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The People v. Union Trust Bank

SUPREME COURT OF ILLINOIS.


OPINION FILED MAY 18, 1950.

THE PEOPLE OF THE STATE OF ILLINOIS, APPELLEE,

v.

UNION TRUST BANK, APPELLANT.

APPEAL from the Superior Court of Cook County; the Hon. JOHN A. SBARBARO, Judge, presiding.

MR. JUSTICE WILSON DELIVERED THE OPINION OF THE COURT:

In May, 1944, the People of the State of Illinois, on the relation of the Auditor of Public Accounts, brought an action in the superior court of Cook County against the defendant, the Union Trust Bank, a banking corporation, seeking to forfeit its charter for nonuser. The cause proceeded to a trial in the early part of 1947. At the close of the People's case, defendant moved for judgment in its favor. The motion was denied in June, 1948. Defendant never introduced any evidence and neither party took any further action in the case. In June, 1949, as the result of a general order of the superior court, all pending non-jury cases, including the cause in question, were reassigned to a single judge. After notice by publication, the cause was called for hearing on September 12, 1949, and, on the same day, judgment was entered dismissing the action for the want of prosecution. Forty-six days later, on October 28, 1949, the Attorney General filed a petition to vacate and set aside the judgment. Defendant answered and the petition was heard by the same judge who had entered the judgment of dismissal. From a judgment entered November 19, 1949, vacating the judgment of September 12, 1949, defendant prosecutes this direct appeal.

The first question presented for determination is the jurisdiction of this court to hear the appeal. Although not specifically so designated, the petition to vacate the judgment of September 12, 1949, having been filed more than thirty days after the judgment was entered, will be treated as a motion in the nature of a writ of error coram nobis. (Jerome v. 5019-21 Quincy Street Building Corp. 385 Ill. 524.) A proceeding by motion in the nature of a writ of error coram nobis is a new action and an order disposing of the motion is final and appealable. (Cowen v. Harding Hotel Co. 396 Ill. 477; Christian v. Smirinotis, 388 Ill. 73.) The question remains whether the appeal lies to this court or to the Appellate Court.

Defendant seeks to invoke our jurisdiction on the theory that a franchise is involved, within the contemplation of section 75 of the Civil Practice Act. (Ill. Rev. Stat. 1949, chap. 110, par. 199.) While the privilege or right to be a corporation is a franchise, (Marnik v. Northwestern Packing Co. 400 Ill. 66; People v. O'Hair, 128 Ill. 20,) to authorize a direct appeal on the ground that a franchise is involved, there must be a question as to the validity or the existence of the corporation or franchise or the right to exercise the privileges of a franchise. People ex rel. Groff v. Board of Education, 383 Ill. 166; Wennersten v. Sanitary Dist. 274 Ill. 189.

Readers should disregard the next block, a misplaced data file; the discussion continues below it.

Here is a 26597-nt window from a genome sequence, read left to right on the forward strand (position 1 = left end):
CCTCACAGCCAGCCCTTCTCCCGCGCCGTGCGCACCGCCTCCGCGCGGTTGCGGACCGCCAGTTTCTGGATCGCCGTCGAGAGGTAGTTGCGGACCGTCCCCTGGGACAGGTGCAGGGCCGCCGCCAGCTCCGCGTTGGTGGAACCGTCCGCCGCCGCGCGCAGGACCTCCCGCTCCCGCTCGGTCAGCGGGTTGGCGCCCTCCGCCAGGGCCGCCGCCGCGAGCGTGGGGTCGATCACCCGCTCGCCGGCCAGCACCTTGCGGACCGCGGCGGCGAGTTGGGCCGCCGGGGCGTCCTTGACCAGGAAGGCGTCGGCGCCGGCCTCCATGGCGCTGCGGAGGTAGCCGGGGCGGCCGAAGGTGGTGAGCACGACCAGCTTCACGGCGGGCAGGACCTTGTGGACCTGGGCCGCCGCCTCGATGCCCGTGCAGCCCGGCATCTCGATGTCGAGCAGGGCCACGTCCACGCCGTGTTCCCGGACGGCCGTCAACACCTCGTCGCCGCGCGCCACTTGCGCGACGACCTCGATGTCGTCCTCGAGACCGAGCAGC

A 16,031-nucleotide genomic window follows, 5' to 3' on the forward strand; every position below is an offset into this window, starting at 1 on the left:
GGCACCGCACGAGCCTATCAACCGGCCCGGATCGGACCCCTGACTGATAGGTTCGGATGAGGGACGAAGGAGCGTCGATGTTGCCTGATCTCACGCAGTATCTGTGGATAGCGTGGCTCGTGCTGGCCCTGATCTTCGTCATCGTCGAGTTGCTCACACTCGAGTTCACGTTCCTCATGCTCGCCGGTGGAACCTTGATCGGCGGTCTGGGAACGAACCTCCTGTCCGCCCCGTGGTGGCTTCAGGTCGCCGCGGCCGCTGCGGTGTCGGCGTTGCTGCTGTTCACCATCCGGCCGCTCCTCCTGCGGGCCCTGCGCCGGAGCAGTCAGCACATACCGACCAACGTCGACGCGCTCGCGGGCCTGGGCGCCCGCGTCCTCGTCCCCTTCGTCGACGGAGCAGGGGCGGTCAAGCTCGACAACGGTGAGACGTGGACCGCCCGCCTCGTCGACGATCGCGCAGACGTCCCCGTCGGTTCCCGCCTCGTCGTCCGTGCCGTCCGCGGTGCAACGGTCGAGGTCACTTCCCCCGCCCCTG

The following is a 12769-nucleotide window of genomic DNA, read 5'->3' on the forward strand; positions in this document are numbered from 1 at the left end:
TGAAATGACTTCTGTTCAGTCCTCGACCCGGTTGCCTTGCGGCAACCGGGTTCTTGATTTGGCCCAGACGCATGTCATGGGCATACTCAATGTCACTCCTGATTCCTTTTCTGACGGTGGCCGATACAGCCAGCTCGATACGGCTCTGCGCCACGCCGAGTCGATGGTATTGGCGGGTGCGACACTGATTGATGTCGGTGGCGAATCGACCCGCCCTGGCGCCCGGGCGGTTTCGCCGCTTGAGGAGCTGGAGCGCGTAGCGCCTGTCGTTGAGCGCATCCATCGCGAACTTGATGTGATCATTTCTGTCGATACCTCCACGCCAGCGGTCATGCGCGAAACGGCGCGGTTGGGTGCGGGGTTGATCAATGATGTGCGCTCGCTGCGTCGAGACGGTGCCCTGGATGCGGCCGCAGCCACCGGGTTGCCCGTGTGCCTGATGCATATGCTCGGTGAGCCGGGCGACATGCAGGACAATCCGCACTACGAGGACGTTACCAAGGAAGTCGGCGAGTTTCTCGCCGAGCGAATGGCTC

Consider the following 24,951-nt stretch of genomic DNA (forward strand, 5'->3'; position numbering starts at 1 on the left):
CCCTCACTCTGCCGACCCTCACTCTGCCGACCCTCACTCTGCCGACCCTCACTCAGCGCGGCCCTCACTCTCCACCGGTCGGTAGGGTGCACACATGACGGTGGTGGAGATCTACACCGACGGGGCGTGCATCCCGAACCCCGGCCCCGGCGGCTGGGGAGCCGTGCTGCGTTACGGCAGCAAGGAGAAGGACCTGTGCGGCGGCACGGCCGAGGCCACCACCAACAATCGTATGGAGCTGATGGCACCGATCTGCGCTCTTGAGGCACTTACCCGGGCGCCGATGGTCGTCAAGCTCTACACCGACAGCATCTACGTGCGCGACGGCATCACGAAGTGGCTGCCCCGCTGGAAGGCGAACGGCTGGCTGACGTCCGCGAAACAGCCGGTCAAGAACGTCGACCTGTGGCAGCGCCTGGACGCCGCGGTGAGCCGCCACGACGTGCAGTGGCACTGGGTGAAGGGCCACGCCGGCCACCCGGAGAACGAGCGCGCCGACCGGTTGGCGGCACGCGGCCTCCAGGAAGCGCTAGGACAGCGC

The question of the jurisdiction of a court of review is governed by the issues affected by the judgment. This rule is applicable where a direct appeal is sought upon the ground that a constitutional issue is involved, (Economy Dairy Co. v. Kerner, 371 Ill. 261,) where it is claimed that a freehold is involved, (Horner v. County of Winnebago, 396 Ill. 382,) or where, as here, it is claimed that a franchise is involved. (Marnik v. Northwestern Packing Co. 400 Ill. 66.) In the case at bar, the judgment appealed from merely vacates and sets aside the judgment of dismissal in the principal action. Obviously, the issues affected by the judgment of November 10, 1949, do not involve a franchise and defendant does not contend otherwise. Defendant does maintain, however, that, for the purpose of determining the proper court of review, a coram nobis proceeding is governed by the nature and character of the original action, (Schroers v. People, 399 Ill. 428,) and relies upon the fact that the complaint in the principal cause is in the nature of an information in quo warrantor to forfeit its franchise. In the Schroers case, we held that a motion in the nature of a writ of error coram nobis to test a judgment of conviction of a felony, although in the nature of a civil action as to degree of proof and similar matters, is not a purely civil action, that the original criminal case is not transformed into a civil action, that this court has jurisdiction on direct appeal, and that, where the original criminal case is a misdemeanor, the Appellate Court has jurisdiction upon appeal. The decision in Schroers v. People is limited to coram nobis proceedings incident to criminal cases and has no application where the principal action is a civil action. Furthermore, even if the coram nobis proceeding in the instant case did take on the character of the principal action for purposes of review it would avail defendant nothing. The character of the original action is determinable solely from the issues affected by the judgment and, since the judgment entered dismissed the cause for the want of prosecution, it is clear that it, like the judgment appealed from, did not involve a franchise.

Nor is the State interested as a party or otherwise within the meaning of section 75 of the Civil Practice Act. Illinois Bell Telephone Co. v. Commerce Com. 302 Ill. 468; Retail Liquor Dealers Ass'n v. Fleck, ante, p. 24.

The cause is transferred to the Appellate Court for the First District.

Cause transferred.

19500518

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